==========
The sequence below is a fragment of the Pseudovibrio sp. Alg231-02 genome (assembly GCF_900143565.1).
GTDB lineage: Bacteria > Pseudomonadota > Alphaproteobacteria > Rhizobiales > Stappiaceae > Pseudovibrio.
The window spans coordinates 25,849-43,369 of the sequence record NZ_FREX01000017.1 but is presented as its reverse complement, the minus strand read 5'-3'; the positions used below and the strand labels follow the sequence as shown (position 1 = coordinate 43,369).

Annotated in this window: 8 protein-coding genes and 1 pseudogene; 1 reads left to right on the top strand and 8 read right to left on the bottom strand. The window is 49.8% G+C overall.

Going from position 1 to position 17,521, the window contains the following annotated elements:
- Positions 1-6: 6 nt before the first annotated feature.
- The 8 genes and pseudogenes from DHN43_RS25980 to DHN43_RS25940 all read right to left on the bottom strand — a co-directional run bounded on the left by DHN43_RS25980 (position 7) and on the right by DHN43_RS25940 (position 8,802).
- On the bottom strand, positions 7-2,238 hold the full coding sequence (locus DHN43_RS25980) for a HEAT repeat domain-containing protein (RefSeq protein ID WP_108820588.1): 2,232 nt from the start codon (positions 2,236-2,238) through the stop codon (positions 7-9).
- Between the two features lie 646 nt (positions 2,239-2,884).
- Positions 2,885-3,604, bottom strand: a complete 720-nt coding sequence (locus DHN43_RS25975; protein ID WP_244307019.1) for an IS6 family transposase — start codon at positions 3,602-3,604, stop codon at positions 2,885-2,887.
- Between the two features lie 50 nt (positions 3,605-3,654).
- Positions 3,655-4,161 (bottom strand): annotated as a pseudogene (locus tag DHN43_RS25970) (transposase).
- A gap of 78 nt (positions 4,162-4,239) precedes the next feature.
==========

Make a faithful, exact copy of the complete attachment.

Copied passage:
The sequence below is a fragment of the Pseudovibrio sp. Alg231-02 genome (assembly GCF_900143565.1).
GTDB lineage: Bacteria > Pseudomonadota > Alphaproteobacteria > Rhizobiales > Stappiaceae > Pseudovibrio.
The window spans coordinates 25,849-43,369 of the sequence record NZ_FREX01000017.1 but is presented as its reverse complement, the minus strand read 5'-3'; the positions used below and the strand labels follow the sequence as shown (position 1 = coordinate 43,369).

Annotated in this window: 8 protein-coding genes and 1 pseudogene; 1 reads left to right on the top strand and 8 read right to left on the bottom strand. The window is 49.8% G+C overall.

Going from position 1 to position 17,521, the window contains the following annotated elements:
- Positions 1-6: 6 nt before the first annotated feature.
- The 8 genes and pseudogenes from DHN43_RS25980 to DHN43_RS25940 all read right to left on the bottom strand — a co-directional run bounded on the left by DHN43_RS25980 (position 7) and on the right by DHN43_RS25940 (position 8,802).
- On the bottom strand, positions 7-2,238 hold the full coding sequence (locus DHN43_RS25980) for a HEAT repeat domain-containing protein (RefSeq protein ID WP_108820588.1): 2,232 nt from the start codon (positions 2,236-2,238) through the stop codon (positions 7-9).
- Between the two features lie 646 nt (positions 2,239-2,884).
- Positions 2,885-3,604, bottom strand: a complete 720-nt coding sequence (locus DHN43_RS25975; protein ID WP_244307019.1) for an IS6 family transposase — start codon at positions 3,602-3,604, stop codon at positions 2,885-2,887.
- Between the two features lie 50 nt (positions 3,605-3,654).
- Positions 3,655-4,161 (bottom strand): annotated as a pseudogene (locus tag DHN43_RS25970) (transposase).
- A gap of 78 nt (positions 4,162-4,239) precedes the next feature.